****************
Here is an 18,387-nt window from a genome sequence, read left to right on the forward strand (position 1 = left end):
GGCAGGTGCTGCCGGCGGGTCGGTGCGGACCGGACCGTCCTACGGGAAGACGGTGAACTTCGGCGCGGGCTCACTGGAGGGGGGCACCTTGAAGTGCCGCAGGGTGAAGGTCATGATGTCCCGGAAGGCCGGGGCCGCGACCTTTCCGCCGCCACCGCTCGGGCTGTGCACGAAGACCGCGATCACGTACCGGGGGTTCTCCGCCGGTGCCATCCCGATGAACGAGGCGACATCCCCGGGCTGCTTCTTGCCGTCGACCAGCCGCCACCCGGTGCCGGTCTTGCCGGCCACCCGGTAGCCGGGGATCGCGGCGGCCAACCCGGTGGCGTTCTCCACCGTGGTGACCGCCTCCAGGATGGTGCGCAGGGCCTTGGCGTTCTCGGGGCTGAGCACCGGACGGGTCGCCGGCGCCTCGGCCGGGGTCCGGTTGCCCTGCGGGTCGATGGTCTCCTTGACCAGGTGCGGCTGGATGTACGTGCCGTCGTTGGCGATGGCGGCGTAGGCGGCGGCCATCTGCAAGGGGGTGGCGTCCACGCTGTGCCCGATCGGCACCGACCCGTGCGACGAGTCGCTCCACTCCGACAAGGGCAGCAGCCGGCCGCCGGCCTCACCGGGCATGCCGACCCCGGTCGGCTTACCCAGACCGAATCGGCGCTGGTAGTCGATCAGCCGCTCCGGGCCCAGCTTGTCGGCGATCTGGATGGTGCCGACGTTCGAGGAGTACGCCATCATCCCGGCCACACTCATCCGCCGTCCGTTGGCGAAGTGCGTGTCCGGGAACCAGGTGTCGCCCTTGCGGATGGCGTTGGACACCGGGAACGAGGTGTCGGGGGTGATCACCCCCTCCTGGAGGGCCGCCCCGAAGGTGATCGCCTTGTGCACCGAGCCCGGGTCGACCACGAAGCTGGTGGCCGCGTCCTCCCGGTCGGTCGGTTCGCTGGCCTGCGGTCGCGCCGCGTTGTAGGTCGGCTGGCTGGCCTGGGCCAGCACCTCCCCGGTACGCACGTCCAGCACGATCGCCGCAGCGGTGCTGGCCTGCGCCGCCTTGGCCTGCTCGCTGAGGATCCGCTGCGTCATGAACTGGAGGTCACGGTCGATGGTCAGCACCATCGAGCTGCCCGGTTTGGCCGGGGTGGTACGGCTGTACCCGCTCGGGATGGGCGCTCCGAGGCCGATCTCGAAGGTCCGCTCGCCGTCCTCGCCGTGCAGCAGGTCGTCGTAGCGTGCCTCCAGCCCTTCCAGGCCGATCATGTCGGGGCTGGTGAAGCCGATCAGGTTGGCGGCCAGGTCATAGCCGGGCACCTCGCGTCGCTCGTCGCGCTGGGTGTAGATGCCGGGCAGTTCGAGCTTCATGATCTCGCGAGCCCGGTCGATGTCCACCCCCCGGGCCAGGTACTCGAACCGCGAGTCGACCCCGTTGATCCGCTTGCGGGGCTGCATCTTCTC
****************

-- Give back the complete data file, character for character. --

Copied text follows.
Here is an 18,387-nt window from a genome sequence, read left to right on the forward strand (position 1 = left end):
GGCAGGTGCTGCCGGCGGGTCGGTGCGGACCGGACCGTCCTACGGGAAGACGGTGAACTTCGGCGCGGGCTCACTGGAGGGGGGCACCTTGAAGTGCCGCAGGGTGAAGGTCATGATGTCCCGGAAGGCCGGGGCCGCGACCTTTCCGCCGCCACCGCTCGGGCTGTGCACGAAGACCGCGATCACGTACCGGGGGTTCTCCGCCGGTGCCATCCCGATGAACGAGGCGACATCCCCGGGCTGCTTCTTGCCGTCGACCAGCCGCCACCCGGTGCCGGTCTTGCCGGCCACCCGGTAGCCGGGGATCGCGGCGGCCAACCCGGTGGCGTTCTCCACCGTGGTGACCGCCTCCAGGATGGTGCGCAGGGCCTTGGCGTTCTCGGGGCTGAGCACCGGACGGGTCGCCGGCGCCTCGGCCGGGGTCCGGTTGCCCTGCGGGTCGATGGTCTCCTTGACCAGGTGCGGCTGGATGTACGTGCCGTCGTTGGCGATGGCGGCGTAGGCGGCGGCCATCTGCAAGGGGGTGGCGTCCACGCTGTGCCCGATCGGCACCGACCCGTGCGACGAGTCGCTCCACTCCGACAAGGGCAGCAGCCGGCCGCCGGCCTCACCGGGCATGCCGACCCCGGTCGGCTTACCCAGACCGAATCGGCGCTGGTAGTCGATCAGCCGCTCCGGGCCCAGCTTGTCGGCGATCTGGATGGTGCCGACGTTCGAGGAGTACGCCATCATCCCGGCCACACTCATCCGCCGTCCGTTGGCGAAGTGCGTGTCCGGGAACCAGGTGTCGCCCTTGCGGATGGCGTTGGACACCGGGAACGAGGTGTCGGGGGTGATCACCCCCTCCTGGAGGGCCGCCCCGAAGGTGATCGCCTTGTGCACCGAGCCCGGGTCGACCACGAAGCTGGTGGCCGCGTCCTCCCGGTCGGTCGGTTCGCTGGCCTGCGGTCGCGCCGCGTTGTAGGTCGGCTGGCTGGCCTGGGCCAGCACCTCCCCGGTACGCACGTCCAGCACGATCGCCGCAGCGGTGCTGGCCTGCGCCGCCTTGGCCTGCTCGCTGAGGATCCGCTGCGTCATGAACTGGAGGTCACGGTCGATGGTCAGCACCATCGAGCTGCCCGGTTTGGCCGGGGTGGTACGGCTGTACCCGCTCGGGATGGGCGCTCCGAGGCCGATCTCGAAGGTCCGCTCGCCGTCCTCGCCGTGCAGCAGGTCGTCGTAGCGTGCCTCCAGCCCTTCCAGGCCGATCATGTCGGGGCTGGTGAAGCCGATCAGGTTGGCGGCCAGGTCATAGCCGGGCACCTCGCGTCGCTCGTCGCGCTGGGTGTAGATGCCGGGCAGTTCGAGCTTCATGATCTCGCGAGCCCGGTCGATGTCCACCCCCCGGGCCAGGTACTCGAACCGCGAGTCGACCCCGTTGATCCGCTTGCGGGGCTGCATCTTCTC